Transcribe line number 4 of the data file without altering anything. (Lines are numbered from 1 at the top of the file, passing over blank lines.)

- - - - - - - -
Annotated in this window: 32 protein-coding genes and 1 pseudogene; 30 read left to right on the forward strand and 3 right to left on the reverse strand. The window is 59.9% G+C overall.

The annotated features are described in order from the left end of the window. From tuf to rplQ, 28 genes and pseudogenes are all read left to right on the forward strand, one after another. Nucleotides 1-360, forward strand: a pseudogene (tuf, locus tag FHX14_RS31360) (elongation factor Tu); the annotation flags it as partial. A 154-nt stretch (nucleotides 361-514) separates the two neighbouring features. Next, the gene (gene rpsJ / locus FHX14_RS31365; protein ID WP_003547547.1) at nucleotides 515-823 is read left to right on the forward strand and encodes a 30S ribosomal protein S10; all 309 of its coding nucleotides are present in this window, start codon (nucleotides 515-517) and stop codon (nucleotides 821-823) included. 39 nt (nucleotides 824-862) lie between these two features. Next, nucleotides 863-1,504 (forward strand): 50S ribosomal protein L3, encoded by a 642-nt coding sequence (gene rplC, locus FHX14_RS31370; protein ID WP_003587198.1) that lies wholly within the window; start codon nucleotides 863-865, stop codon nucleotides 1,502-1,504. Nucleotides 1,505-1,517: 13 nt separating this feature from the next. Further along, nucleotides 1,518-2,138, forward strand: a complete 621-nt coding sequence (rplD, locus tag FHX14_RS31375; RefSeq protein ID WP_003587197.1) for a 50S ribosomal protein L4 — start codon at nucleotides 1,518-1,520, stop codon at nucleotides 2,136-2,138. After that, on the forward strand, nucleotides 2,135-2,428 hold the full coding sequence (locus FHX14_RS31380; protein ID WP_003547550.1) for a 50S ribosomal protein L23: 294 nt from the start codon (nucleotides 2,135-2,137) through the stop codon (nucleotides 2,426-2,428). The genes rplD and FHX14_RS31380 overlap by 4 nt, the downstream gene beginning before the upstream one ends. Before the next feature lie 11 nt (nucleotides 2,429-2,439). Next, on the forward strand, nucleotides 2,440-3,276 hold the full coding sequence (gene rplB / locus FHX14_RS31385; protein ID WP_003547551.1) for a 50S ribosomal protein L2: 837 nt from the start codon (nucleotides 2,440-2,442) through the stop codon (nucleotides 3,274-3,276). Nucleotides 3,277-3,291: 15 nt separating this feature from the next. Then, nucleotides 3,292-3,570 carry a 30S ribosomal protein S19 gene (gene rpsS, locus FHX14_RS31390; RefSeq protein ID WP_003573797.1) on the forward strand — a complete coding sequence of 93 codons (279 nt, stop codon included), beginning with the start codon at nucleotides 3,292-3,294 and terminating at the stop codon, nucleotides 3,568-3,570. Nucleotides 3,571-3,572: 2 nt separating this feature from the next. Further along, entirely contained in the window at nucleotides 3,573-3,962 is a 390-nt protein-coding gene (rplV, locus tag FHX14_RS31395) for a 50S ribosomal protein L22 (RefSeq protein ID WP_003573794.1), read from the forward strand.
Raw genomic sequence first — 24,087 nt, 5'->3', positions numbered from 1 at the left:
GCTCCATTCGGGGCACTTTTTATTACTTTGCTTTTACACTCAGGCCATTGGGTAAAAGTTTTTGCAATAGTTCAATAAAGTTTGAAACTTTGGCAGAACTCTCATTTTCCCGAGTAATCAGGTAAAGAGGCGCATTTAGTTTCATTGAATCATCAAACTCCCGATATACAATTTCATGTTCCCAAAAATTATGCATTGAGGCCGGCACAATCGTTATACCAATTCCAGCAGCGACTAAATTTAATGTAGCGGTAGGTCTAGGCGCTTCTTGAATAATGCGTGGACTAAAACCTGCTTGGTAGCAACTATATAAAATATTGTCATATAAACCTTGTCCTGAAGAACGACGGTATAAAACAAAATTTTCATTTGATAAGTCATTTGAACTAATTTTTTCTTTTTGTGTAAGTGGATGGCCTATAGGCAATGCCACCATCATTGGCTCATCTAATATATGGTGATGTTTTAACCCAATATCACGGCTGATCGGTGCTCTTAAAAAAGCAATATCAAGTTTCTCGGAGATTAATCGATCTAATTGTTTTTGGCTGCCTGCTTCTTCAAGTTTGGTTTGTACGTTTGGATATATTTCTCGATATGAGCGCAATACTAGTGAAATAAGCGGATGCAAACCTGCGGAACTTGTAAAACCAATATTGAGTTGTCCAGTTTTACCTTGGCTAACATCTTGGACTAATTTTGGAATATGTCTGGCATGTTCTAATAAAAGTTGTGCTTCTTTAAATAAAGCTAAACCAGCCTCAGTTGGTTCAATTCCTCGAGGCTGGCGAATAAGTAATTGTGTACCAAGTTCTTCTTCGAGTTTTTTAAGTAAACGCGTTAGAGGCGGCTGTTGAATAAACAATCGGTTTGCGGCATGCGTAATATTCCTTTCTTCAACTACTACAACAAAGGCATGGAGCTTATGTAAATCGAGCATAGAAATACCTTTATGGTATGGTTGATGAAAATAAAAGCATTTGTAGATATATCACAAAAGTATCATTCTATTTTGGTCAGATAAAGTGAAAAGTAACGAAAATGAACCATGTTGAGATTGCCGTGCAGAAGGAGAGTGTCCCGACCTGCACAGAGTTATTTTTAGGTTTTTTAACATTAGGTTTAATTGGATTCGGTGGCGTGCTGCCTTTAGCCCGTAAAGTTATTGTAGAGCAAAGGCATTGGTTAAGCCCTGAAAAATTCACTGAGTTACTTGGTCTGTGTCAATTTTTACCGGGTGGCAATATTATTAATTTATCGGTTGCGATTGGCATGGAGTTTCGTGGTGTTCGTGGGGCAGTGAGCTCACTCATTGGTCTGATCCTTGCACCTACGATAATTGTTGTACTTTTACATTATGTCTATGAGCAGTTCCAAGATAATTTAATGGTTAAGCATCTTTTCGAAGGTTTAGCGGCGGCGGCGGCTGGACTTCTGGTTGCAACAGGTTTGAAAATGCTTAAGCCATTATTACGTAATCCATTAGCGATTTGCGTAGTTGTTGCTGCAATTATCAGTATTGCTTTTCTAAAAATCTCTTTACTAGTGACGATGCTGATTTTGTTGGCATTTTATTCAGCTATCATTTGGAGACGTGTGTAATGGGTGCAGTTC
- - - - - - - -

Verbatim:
GCTCCATTCGGGGCACTTTTTATTACTTTGCTTTTACACTCAGGCCATTGGGTAAAAGTTTTTGCAATAGTTCAATAAAGTTTGAAACTTTGGCAGAACTCTCATTTTCCCGAGTAATCAGGTAAAGAGGCGCATTTAGTTTCATTGAATCATCAAACTCCCGATATACAATTTCATGTTCCCAAAAATTATGCATTGAGGCCGGCACAATCGTTATACCAATTCCAGCAGCGACTAAATTTAATGTAGCGGTAGGTCTAGGCGCTTCTTGAATAATGCGTGGACTAAAACCTGCTTGGTAGCAACTATATAAAATATTGTCATATAAACCTTGTCCTGAAGAACGACGGTATAAAACAAAATTTTCATTTGATAAGTCATTTGAACTAATTTTTTCTTTTTGTGTAAGTGGATGGCCTATAGGCAATGCCACCATCATTGGCTCATCTAATATATGGTGATGTTTTAACCCAATATCACGGCTGATCGGTGCTCTTAAAAAAGCAATATCAAGTTTCTCGGAGATTAATCGATCTAATTGTTTTTGGCTGCCTGCTTCTTCAAGTTTGGTTTGTACGTTTGGATATATTTCTCGATATGAGCGCAATACTAGTGAAATAAGCGGATGCAAACCTGCGGAACTTGTAAAACCAATATTGAGTTGTCCAGTTTTACCTTGGCTAACATCTTGGACTAATTTTGGAATATGTCTGGCATGTTCTAATAAAAGTTGTGCTTCTTTAAATAAAGCTAAACCAGCCTCAGTTGGTTCAATTCCTCGAGGCTGGCGAATAAGTAATTGTGTACCAAGTTCTTCTTCGAGTTTTTTAAGTAAACGCGTTAGAGGCGGCTGTTGAATAAACAATCGGTTTGCGGCATGCGTAATATTCCTTTCTTCAACTACTACAACAAAGGCATGGAGCTTATGTAAATCGAGCATAGAAATACCTTTATGGTATGGTTGATGAAAATAAAAGCATTTGTAGATATATCACAAAAGTATCATTCTATTTTGGTCAGATAAAGTGAAAAGTAACGAAAATGAACCATGTTGAGATTGCCGTGCAGAAGGAGAGTGTCCCGACCTGCACAGAGTTATTTTTAGGTTTTTTAACATTAGGTTTAATTGGATTCGGTGGCGTGCTGCCTTTAGCCCGTAAAGTTATTGTAGAGCAAAGGCATTGGTTAAGCCCTGAAAAATTCACTGAGTTACTTGGTCTGTGTCAATTTTTACCGGGTGGCAATATTATTAATTTATCGGTTGCGATTGGCATGGAGTTTCGTGGTGTTCGTGGGGCAGTGAGCTCACTCATTGGTCTGATCCTTGCACCTACGATAATTGTTGTACTTTTACATTATGTCTATGAGCAGTTCCAAGATAATTTAATGGTTAAGCATCTTTTCGAAGGTTTAGCGGCGGCGGCGGCTGGACTTCTGGTTGCAACAGGTTTGAAAATGCTTAAGCCATTATTACGTAATCCATTAGCGATTTGCGTAGTTGTTGCTGCAATTATCAGTATTGCTTTTCTAAAAATCTCTTTACTAGTGACGATGCTGATTTTGTTGGCATTTTATTCAGCTATCATTTGGAGACGTGTGTAATGGGTGCAGTTC